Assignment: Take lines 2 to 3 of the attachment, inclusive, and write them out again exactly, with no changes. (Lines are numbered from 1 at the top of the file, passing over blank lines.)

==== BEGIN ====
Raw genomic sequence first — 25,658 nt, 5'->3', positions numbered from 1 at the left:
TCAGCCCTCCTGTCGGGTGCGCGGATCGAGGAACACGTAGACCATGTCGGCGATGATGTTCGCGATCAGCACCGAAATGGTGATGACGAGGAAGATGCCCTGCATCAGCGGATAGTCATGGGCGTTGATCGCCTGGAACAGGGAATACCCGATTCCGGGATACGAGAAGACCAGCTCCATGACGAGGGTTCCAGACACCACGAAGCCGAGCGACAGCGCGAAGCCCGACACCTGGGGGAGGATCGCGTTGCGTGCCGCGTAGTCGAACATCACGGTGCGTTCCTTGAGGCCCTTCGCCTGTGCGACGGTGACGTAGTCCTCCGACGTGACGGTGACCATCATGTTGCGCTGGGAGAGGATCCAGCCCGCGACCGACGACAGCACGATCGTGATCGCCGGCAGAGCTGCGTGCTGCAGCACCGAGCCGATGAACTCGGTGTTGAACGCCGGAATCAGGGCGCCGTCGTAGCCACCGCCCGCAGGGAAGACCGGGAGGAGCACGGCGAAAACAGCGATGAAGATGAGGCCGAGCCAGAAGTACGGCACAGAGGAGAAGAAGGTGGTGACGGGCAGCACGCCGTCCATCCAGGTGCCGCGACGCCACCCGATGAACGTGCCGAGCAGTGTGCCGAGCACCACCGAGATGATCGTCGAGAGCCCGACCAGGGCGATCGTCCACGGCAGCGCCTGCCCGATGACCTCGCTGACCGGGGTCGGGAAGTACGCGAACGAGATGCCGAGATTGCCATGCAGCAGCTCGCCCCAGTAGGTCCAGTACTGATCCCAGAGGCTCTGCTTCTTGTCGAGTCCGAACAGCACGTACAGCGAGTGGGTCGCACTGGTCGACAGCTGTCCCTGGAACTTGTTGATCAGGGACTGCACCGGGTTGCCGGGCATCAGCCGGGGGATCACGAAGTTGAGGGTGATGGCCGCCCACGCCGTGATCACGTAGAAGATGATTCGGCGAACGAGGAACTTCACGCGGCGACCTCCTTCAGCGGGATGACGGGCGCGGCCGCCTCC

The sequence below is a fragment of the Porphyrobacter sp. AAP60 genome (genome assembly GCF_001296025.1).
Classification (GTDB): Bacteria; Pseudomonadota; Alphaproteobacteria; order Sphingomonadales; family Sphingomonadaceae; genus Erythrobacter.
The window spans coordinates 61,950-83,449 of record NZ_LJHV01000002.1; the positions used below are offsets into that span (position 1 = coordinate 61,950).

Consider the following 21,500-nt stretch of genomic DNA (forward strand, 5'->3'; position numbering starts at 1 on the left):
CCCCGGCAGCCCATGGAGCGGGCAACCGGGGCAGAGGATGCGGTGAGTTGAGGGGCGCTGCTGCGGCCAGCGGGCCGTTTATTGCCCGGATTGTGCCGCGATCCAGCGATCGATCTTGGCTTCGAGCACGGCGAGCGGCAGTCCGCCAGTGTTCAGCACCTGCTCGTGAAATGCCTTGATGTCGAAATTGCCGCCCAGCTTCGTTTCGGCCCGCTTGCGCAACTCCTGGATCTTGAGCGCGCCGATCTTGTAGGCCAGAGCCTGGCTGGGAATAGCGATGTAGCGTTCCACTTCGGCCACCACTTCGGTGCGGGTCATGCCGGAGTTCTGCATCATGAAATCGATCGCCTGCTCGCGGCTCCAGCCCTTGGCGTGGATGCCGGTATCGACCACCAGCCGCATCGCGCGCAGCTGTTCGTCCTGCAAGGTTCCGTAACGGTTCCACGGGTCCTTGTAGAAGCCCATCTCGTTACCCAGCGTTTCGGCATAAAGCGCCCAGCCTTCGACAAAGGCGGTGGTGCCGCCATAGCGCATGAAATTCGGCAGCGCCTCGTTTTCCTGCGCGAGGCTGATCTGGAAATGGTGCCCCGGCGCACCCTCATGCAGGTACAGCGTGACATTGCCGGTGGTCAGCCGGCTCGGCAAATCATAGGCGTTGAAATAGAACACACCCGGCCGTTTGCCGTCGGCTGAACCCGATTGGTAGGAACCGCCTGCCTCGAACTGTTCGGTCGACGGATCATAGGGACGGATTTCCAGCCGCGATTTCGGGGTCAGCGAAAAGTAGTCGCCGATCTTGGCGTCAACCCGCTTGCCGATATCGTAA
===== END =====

TCAGCCCTCCTGTCGGGTGCGCGGATCGAGGAACACGTAGACCATGTCGGCGATGATGTTCGCGATCAGCACCGAAATGGTGATGACGAGGAAGATGCCCTGCATCAGCGGATAGTCATGGGCGTTGATCGCCTGGAACAGGGAATACCCGATTCCGGGATACGAGAAGACCAGCTCCATGACGAGGGTTCCAGACACCACGAAGCCGAGCGACAGCGCGAAGCCCGACACCTGGGGGAGGATCGCGTTGCGTGCCGCGTAGTCGAACATCACGGTGCGTTCCTTGAGGCCCTTCGCCTGTGCGACGGTGACGTAGTCCTCCGACGTGACGGTGACCATCATGTTGCGCTGGGAGAGGATCCAGCCCGCGACCGACGACAGCACGATCGTGATCGCCGGCAGAGCTGCGTGCTGCAGCACCGAGCCGATGAACTCGGTGTTGAACGCCGGAATCAGGGCGCCGTCGTAGCCACCGCCCGCAGGGAAGACCGGGAGGAGCACGGCGAAAACAGCGATGAAGATGAGGCCGAGCCAGAAGTACGGCACAGAGGAGAAGAAGGTGGTGACGGGCAGCACGCCGTCCATCCAGGTGCCGCGACGCCACCCGATGAACGTGCCGAGCAGTGTGCCGAGCACCACCGAGATGATCGTCGAGAGCCCGACCAGGGCGATCGTCCACGGCAGCGCCTGCCCGATGACCTCGCTGACCGGGGTCGGGAAGTACGCGAACGAGATGCCGAGATTGCCATGCAGCAGCTCGCCCCAGTAGGTCCAGTACTGATCCCAGAGGCTCTGCTTCTTGTCGAGTCCGAACAGCACGTACAGCGAGTGGGTCGCACTGGTCGACAGCTGTCCCTGGAACTTGTTGATCAGGGACTGCACCGGGTTGCCGGGCATCAGCCGGGGGATCACGAAGTTGAGGGTGATGGCCGCCCACGCCGTGATCACGTAGAAGATGATTCGGCGAACGAGGAACTTCACGCGGCGACCTCCTTCAGCGGGATGACGGGCGCGGCCGCCTCC

The sequence below is a fragment of the Porphyrobacter sp. AAP60 genome (genome assembly GCF_001296025.1).